AdvocateKhoj
Login : Advocate | Client
Home Post Your Case My Account Law College Law Library
    

Supreme Court Judgments


Latest Supreme Court of India Judgments 2019

Subscribe

RSS Feed img




Smt. Aruna Kumari Vs. Government of Andhra Pradesh & Ors [1987] INSC 326 (11 November 1987)

SHARMA, L.M. (J) SHARMA, L.M. (J) SEN, A.P. (J)

CITATION: 1988 AIR 227 1988 SCR (1) 973 1988 SCC (1) 296 JT 1987 (4) 378 1987 SCALE (2)1121

CITATOR INFO : R 1988 SC1835 (6) RF 1990 SC 225 (9)

ACT:

Prevention of Blackmarketing and Maintenance of Supplies of Essential Commodities Act, 1980: sections 3 and 14-Detenu-A contractor-Levy cement meantfor use in railway construction work-Diverted for private construction work- Contractor detained for acting in a manner prejudicial to maintenance of essential supplies-Validity of detention order.

Detention order-Delay in passing of-Not by itself a vitiating factor-Court cannot examine probative value of evidence available to detaining authority-Court cannot examine propriety or sufficiency of grounds of detention- Detenu has no right to get his successive representations based on the same grounds rejected earlier to be formally disposed of again.

Criminal Procedure Code, 1973: Section 161-Statement of detenu accepting allegations against himself-Whether can be relied upon for purposes of preventive detention.

HEADNOTE:

% The husband of the petitioner had been detained by an order dated 15th May, 1987 under Section 3 of the Prevention of Blackmarketing and Maintenance of Supplies of Essential Commodities Act, 1980. The grounds served on the detenu for making the detention order alleged that the detenu had undertaken contract works of various types under the South Central Railway, and indulged in clandestine business of diversion of levy cement meant for use in the Masonary Ballast Wall alongwith the railway track, and had thus acted in a manner prejudicial to the maintenance of supplies of cement, an essential commodity.

The facts mentioned, that on the receipt of information that levy cement was being transferred into non-levy bags for its diversion to works not intended, the Inspector of Police, Vigilance Cell made a surprise visit, and found that the information passed on to him was correct. He conducted a raid and recovered 400 bags of levy cement. A criminal case under Clauses 12 and 13 of the Andhra Pradesh Levy Cement Distribution (Licensing and Regulation) Order, 1982 read with 974 Section 7 and 8 of the Essential Commodities, Act, 1955 was commenced and further investigation proceeded. Both the detenu and his servant absconded and were ultimately arrested on 18th March, 1987 when the detenu confessed before the Inspector of Police. The detenu was released on bail the following day, i.e. 19th March, 1987. On the consideration of the aforesaid circumstances, the District Magistrate was of the opinion that the mere launching of a criminal case against the detenu would not effectively prevent him from acting in a manner prejudicial to the maintenance of supplies of cement, and therefore, ordered detention, which order was later confirmed by the Advisory Board The detenu filed his first representation on 20th May, 1987 which was rejected by the State Government as also the Advisory Board later.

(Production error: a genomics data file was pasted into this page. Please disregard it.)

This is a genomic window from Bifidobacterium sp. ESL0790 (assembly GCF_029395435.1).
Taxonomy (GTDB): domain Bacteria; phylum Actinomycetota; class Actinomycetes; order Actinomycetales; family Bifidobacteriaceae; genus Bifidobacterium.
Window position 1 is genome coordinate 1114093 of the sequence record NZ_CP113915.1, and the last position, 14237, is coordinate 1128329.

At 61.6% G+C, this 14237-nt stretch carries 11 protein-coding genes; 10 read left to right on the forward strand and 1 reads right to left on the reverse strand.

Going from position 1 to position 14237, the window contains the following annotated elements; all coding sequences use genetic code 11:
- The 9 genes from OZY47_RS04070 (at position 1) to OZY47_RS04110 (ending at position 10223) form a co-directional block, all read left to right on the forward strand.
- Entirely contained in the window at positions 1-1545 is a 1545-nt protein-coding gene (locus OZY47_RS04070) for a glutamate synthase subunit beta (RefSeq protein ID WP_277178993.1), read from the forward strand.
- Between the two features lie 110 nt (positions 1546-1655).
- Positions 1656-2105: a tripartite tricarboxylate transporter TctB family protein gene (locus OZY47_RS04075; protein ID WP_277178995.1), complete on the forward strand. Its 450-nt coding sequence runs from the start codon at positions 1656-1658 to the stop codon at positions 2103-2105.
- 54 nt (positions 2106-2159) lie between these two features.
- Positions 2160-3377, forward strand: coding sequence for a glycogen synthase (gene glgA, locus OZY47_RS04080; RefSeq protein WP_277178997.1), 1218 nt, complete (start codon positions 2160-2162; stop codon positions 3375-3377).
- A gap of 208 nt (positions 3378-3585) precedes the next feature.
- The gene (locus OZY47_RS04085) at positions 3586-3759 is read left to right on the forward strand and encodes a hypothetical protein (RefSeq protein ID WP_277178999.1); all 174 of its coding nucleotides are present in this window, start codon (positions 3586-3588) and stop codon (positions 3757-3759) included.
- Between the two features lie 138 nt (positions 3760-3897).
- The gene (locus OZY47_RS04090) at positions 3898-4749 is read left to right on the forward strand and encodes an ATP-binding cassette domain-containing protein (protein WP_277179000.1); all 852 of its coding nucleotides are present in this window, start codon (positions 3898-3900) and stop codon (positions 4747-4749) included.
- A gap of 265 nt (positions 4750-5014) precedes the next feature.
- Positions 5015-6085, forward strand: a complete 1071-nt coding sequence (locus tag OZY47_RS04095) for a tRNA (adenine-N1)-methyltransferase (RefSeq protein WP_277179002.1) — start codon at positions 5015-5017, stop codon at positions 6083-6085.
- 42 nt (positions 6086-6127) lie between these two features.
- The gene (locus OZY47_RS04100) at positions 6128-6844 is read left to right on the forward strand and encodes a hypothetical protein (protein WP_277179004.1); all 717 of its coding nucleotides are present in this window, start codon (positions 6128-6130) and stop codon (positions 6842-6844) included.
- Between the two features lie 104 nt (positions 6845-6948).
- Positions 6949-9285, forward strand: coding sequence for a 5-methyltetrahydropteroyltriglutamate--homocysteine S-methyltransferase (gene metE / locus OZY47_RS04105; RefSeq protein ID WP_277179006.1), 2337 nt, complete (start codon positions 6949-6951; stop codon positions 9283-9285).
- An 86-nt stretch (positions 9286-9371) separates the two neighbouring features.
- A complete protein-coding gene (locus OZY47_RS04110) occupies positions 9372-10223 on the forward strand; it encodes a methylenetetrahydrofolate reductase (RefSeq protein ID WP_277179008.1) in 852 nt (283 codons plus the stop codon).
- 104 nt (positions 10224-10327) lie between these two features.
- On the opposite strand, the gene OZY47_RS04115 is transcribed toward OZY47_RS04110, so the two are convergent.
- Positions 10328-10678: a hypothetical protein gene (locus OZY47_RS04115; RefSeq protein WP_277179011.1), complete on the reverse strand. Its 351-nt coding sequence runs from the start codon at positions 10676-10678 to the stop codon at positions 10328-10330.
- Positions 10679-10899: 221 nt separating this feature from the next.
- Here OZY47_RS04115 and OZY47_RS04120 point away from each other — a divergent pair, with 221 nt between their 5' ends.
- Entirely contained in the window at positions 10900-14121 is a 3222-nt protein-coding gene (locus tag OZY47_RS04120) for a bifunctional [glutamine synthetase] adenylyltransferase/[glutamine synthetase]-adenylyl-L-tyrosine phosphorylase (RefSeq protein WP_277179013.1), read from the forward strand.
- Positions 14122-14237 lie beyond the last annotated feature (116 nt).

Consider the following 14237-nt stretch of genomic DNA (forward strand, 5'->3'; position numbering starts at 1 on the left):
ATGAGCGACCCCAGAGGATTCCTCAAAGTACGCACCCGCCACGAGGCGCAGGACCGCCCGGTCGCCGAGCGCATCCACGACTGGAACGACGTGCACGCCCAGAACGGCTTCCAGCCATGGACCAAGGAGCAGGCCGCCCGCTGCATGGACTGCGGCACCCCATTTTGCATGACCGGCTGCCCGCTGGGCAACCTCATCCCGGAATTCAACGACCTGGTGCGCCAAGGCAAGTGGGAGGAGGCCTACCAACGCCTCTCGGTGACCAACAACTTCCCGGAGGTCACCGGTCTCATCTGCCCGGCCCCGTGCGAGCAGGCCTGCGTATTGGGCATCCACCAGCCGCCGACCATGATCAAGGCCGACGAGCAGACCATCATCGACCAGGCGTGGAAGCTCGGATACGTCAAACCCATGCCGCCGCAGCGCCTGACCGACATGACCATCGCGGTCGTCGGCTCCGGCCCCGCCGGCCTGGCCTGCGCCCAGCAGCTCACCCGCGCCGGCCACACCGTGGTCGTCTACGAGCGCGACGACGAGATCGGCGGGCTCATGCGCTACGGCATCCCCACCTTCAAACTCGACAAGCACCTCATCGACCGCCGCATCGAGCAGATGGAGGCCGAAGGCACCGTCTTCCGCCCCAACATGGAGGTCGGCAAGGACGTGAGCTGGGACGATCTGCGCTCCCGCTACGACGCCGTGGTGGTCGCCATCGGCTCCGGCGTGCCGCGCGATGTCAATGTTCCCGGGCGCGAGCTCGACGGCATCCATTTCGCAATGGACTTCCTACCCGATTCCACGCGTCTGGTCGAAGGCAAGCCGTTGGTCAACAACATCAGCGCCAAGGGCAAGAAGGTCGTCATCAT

writ petition was filed before the High Court on 18th June, 1987 challenging the detention order, while the writ petition in this Court was filed on 13th June, 1987.

second representation on behalf of the detenu was filed by his cousin on 5th June, 1987 for revocation of the detention order. This representation remained unattended, until the State Government reminded the Central Government in this regard after filing of the writ petition in this Court, and it was only then that the Central Government rejected the same on 2nd September, 1987.

The High Court dismissed the writ petition on 18th July, 1987.

In the Special Leave Petition as also the writ petition under Art. 32 the order of detention was challenged on the grounds of (1) delay of about 5 months in passing the order, (2) the allegation against the detenu of diverting levy cement for private use was incorrect, (3) the second representation filed by the detenu's cousin remained undisposed by the Central Government for about 3 months, (4) the sponsoring officer's default in not placing relevant facts before the detaining authority before the impugned order was passed, and (5) the detention order was passed on the basis of a solitary incident.

Dismissing the Writ Petition and Special Leave Petition, ^

HELD: 1. Delay cannot by itself vitiate the decision to detain a person. [980G] 975 Rajendra Prasad v. State of Uttar Pradesh and another, [1981] 4 SCC 588; Smt. Hemlata Kantilal Shah v. State of Maharashtra, [1981] 4 SCC 647 and Malwa Shaw v. The State of West Bengal, A.I.R. 1974 SC 957 referred to.